AMARILLO, Texas (AP) — Jose Salaz knew he was being hunted after escaping from a South Texas prison to start a new life in Mexico with his wife and children.
He kept a sharp eye out for police and eluded capture each time they got close, stringing together more than a decade-and-a-half of freedom that made him the longest escaped inmate in recent Texas history.
Now back in a state prison cell, Salaz faces at least 13 more years behind bars for assault and kidnapping after what he called a “very rough” life on the run. But in his first interview since his extradition last year, the 39-year-old tells The Associated Press he has no regrets about his escape because he needed to provide for his family.
Salaz says he sold corn on Mexican street corners and worked for cash in construction and in a tire shop — all the while knowing his freedom depended on his vigilance.
“I knew they would be looking for me all the time, so I was always watching my back,” Salaz said from the William P. Clements Jr. Unit outside Amarillo, where he’s being kept in isolation for security reasons.
For a time he lived with his wife in Monterrey, where the couple had two more children, five in all. Then sometime before 2010 he noticed police talking to neighbors and fled south to the Mexican state of San Luis Potosi where he remained for a few months.
After his return, police approached the home and saw him through the front door before Salaz slipped out the back. From that point, Salaz said, he stayed elsewhere and only saw his wife and children every week or so — a tactic that kept authorities at bay for a few more years.
“We knew for a long time where he was,” said John Moriarty, who was inspector general for the Texas Department of Criminal Justice for much of the time Salaz was a fugitive. “We just couldn’t get him out of Mexico. It was annoying.”
The state worked with Mexican authorities and the U.S. Marshals Service to track Salaz, a U.S. citizen who was convicted in 1996 of holding a bar owner for ransom and wounding a Houston police officer in an ensuing shootout. Investigators regularly talked with his mother, father and some of his 10 siblings — all living in the Houston area — as well as his wife to get information on his whereabouts.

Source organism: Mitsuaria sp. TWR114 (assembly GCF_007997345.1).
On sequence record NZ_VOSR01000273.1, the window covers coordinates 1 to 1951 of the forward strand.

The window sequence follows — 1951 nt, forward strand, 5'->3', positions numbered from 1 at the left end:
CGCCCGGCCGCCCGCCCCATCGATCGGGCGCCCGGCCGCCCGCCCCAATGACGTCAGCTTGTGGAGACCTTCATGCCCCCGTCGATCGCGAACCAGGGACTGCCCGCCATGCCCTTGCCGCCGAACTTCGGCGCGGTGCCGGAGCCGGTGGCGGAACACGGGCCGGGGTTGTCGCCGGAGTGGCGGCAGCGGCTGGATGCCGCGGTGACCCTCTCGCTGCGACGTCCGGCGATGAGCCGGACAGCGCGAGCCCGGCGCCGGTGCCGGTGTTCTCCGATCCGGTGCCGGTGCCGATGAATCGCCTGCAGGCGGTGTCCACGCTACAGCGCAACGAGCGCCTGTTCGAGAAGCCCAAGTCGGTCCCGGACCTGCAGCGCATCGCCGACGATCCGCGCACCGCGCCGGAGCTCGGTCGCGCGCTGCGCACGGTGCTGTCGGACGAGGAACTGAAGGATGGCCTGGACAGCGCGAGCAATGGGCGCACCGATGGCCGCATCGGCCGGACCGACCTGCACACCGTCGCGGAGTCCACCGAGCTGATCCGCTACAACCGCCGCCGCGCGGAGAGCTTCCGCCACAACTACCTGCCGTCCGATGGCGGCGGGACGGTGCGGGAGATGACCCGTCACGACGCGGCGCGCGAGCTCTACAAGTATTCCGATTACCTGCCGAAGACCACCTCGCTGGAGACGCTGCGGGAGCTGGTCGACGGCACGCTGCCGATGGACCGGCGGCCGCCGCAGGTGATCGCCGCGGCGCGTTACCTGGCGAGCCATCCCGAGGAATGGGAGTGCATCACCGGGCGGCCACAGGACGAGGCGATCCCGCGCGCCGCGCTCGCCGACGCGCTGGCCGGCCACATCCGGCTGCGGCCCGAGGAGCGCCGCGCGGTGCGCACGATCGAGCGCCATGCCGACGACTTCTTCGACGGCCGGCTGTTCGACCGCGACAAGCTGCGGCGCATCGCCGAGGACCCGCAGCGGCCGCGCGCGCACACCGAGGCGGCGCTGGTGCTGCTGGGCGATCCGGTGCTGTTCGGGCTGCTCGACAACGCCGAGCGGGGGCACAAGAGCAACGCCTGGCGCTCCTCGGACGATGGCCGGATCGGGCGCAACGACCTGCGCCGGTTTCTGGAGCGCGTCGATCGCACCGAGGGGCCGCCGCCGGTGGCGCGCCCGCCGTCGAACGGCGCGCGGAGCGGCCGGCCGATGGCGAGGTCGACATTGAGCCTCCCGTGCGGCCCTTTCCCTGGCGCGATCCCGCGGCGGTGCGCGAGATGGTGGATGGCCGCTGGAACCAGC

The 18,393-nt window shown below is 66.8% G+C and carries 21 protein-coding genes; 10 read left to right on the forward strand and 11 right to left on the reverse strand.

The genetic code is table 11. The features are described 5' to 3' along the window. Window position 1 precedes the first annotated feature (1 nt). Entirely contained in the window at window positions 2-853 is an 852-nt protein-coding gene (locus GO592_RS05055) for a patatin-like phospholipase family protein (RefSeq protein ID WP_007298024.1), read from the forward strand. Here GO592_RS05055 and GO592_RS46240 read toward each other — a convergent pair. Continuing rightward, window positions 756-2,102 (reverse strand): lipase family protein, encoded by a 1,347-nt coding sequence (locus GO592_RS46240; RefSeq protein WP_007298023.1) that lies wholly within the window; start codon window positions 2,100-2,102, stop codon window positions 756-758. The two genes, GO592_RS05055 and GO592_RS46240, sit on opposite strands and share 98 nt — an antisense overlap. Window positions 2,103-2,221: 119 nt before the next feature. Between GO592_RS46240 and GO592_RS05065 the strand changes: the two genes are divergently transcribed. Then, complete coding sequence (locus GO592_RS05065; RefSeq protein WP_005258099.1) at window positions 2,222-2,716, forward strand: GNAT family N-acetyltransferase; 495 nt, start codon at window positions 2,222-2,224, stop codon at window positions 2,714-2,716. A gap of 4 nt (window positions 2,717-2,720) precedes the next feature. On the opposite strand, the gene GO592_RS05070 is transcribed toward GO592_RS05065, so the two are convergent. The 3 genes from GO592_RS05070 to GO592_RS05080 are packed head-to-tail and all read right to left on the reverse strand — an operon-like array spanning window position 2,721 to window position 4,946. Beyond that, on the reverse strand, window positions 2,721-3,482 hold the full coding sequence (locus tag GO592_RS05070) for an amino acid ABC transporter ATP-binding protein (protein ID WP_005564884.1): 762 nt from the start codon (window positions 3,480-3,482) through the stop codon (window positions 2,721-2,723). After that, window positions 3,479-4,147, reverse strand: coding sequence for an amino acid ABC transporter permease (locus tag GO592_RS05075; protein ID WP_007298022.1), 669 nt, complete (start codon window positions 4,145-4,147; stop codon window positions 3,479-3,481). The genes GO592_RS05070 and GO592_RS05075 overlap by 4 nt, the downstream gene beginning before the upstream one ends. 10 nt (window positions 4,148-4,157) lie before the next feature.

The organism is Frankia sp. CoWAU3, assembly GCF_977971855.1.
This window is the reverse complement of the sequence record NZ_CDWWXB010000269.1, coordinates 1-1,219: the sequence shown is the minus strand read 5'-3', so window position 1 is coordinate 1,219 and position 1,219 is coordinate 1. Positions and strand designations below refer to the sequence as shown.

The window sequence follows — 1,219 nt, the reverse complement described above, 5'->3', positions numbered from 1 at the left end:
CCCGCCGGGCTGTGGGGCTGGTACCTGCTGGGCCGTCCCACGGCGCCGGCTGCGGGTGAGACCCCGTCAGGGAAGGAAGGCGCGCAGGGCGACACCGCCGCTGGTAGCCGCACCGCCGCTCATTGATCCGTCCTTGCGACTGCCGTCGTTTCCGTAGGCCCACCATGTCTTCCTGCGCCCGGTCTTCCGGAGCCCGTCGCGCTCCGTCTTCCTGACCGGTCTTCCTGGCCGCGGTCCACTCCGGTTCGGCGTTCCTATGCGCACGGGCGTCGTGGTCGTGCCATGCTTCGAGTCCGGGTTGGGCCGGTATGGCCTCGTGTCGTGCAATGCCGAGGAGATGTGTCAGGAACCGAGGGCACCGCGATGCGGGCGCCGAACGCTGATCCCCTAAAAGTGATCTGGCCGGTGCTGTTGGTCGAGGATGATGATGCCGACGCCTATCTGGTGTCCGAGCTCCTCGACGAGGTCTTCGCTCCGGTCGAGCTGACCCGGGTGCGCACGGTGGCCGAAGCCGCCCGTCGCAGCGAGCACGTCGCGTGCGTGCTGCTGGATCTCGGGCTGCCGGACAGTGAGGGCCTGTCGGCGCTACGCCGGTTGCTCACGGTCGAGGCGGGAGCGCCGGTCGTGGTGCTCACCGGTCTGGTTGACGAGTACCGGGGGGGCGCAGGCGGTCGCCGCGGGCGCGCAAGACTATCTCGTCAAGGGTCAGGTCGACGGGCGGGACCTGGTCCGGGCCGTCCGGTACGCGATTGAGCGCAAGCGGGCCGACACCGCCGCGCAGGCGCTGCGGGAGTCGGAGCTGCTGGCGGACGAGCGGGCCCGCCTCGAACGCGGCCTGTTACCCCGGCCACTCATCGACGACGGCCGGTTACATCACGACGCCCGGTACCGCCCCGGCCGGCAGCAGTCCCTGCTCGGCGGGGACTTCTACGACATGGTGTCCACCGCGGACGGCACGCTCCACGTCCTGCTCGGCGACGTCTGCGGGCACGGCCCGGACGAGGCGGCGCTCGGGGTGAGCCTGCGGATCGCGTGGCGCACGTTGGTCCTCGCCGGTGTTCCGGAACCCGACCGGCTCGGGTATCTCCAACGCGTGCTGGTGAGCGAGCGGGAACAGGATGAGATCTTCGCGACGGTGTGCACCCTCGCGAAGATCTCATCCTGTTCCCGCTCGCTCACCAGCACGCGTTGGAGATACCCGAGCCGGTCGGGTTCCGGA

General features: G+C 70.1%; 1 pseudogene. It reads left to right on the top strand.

When finally captured in 2013 — 16 years after his escape — he was on his way to rendezvous with his wife away from their home. Authorities have not said what tipped them off about his location.
“They surrounded me,” Salaz said. “I didn’t have a chance.”
Salaz will serve his prison term about as far from the Mexican border as someone behind bars in the state can — alone in a cell at a maximum-security facility in the Texas Panhandle.
“With the network that he had, they needed to put him in a secure facility and one that doesn’t have quick access to the border,” said Bruce Toney, the state prison agency’s inspector general.
At the time of his escape, Salaz was serving three concurrent 35-year sentences at the minimum-security East Garza unit near Beeville for aggravated assault and kidnapping in Harris County.
Prison officials say Salaz’s escape the year after his conviction was planned well in advance and involved others who brought a minivan near the prison to aid in his travel south.
Salaz tells a much different story, claiming his evening escape came on a whim and he had no help after he bolted out a recreation yard door and — dressed in only boxer shorts and tennis shoes — scaled three high fences topped with razor wire.
Bleeding from numerous cuts from the fence, Salaz said he ran through woods and across fields through the first night, then hid by day and moved after dark for the next two weeks. He eventually caught a bus to Laredo and crossed the border on foot.
“I was scared for one part and for another one, I was happy because I made it,” said Salaz, whose escape cost two guards their jobs and prompted two others to be placed on probation.
A felony escape charge against Salaz wasn’t pursued because of an extradition treaty with Mexico, said Mark Edwards, executive director of Special Prosecution Unit in Huntsville.
But when Salaz reaches his parole date, in 2028, Toney said his agency will do its best to keep him locked up.
Until then, Salaz said, he has no intention of causing trouble.
“I want to get through with this, get my identity back, be a new man and start all over again,” he said.